Seen in this light, far from being a brave decision made with middle-class workers in mind, the auto bailout was a craven submission to corporate executives who would rather hold the economy hostage than face the consequences of their irresponsible actions. And Mr. Romney’s recommendation that GM and Chrysler reorganize in bankruptcy—that they finally face the costs of their failures—was an act of bravery.
Mr. Romney was well aware of the risk of an industrywide collapse, arguing in his op-ed in favor of a government role in the bankruptcies, namely to “provide guarantees for post-bankruptcy financing and assure car buyers that their warranties are not at risk.” With government-backed warranties and guaranteed debtor-in-possession financing, the industry could have avoided a meltdown just as effectively as it did with the president’s approach.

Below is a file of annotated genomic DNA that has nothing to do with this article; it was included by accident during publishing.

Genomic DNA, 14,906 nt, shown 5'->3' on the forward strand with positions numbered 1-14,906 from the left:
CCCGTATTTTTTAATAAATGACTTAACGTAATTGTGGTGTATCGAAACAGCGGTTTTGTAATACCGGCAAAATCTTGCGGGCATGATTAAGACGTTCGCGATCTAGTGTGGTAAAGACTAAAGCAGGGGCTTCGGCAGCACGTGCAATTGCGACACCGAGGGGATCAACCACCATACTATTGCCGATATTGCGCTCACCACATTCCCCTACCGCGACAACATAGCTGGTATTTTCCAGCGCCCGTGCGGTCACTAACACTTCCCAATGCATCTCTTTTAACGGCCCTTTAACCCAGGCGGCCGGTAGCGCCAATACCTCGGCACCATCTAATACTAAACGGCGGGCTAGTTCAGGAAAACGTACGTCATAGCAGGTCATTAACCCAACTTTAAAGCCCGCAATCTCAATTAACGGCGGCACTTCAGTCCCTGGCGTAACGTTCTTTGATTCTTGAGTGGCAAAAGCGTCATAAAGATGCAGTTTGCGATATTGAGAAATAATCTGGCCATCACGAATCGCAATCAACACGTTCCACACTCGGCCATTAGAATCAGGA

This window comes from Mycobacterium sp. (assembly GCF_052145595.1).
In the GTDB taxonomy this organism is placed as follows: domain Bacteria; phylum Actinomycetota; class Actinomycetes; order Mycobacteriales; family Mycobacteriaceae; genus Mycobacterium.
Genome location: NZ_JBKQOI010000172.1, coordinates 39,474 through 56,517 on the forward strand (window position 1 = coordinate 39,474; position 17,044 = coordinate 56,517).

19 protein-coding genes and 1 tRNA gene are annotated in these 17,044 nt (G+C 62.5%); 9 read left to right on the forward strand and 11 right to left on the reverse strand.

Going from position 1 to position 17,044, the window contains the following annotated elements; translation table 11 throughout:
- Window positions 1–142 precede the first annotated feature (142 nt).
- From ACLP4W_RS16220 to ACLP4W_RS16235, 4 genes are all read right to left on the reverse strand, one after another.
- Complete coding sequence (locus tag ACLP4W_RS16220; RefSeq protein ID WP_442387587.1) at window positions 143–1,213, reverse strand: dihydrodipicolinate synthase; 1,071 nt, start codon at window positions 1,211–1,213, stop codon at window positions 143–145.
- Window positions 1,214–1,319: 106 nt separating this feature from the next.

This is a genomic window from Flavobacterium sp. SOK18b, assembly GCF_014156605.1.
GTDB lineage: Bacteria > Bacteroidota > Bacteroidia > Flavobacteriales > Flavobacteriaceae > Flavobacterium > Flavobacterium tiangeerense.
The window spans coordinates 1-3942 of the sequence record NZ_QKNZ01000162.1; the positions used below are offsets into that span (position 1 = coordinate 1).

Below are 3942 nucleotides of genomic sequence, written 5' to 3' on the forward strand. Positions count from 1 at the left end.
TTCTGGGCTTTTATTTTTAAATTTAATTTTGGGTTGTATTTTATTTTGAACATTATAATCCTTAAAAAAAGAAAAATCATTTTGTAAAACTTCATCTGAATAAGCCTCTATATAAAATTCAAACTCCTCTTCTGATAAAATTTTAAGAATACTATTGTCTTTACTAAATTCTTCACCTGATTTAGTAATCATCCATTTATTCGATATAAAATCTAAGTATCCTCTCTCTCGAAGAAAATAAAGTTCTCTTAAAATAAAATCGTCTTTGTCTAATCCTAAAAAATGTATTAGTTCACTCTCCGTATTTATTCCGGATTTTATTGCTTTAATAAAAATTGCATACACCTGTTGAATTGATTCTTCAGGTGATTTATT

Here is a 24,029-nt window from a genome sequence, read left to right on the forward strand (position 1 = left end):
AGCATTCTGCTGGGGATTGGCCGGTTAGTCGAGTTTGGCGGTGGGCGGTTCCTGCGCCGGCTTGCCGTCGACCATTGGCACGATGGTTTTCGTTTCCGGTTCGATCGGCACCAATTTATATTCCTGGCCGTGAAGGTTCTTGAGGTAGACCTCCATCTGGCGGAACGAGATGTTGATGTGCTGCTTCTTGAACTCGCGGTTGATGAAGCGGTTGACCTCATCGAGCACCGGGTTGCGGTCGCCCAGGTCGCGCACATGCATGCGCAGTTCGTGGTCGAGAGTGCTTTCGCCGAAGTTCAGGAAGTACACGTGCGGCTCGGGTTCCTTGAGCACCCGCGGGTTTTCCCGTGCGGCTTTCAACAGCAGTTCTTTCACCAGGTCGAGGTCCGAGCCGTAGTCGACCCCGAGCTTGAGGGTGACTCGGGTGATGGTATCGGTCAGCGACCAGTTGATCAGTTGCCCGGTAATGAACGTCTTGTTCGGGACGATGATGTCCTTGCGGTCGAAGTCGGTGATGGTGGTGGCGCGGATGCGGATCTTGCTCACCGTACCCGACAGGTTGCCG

Of course, some debate exists about the amount of private funding that would have been available for the GM and Chrysler bankruptcies at the height of the credit crunch, but even had none been available, a fully government-funded conventional bankruptcy would still have been preferable to President Obama’s political reorganization.
The White House auto task force pushed a dealership cull on the auto makers that eliminated over 2,000 GM and Chrysler dealerships, forcing tens of thousands of Americans onto unemployment rolls, all with no appreciable benefit to either company.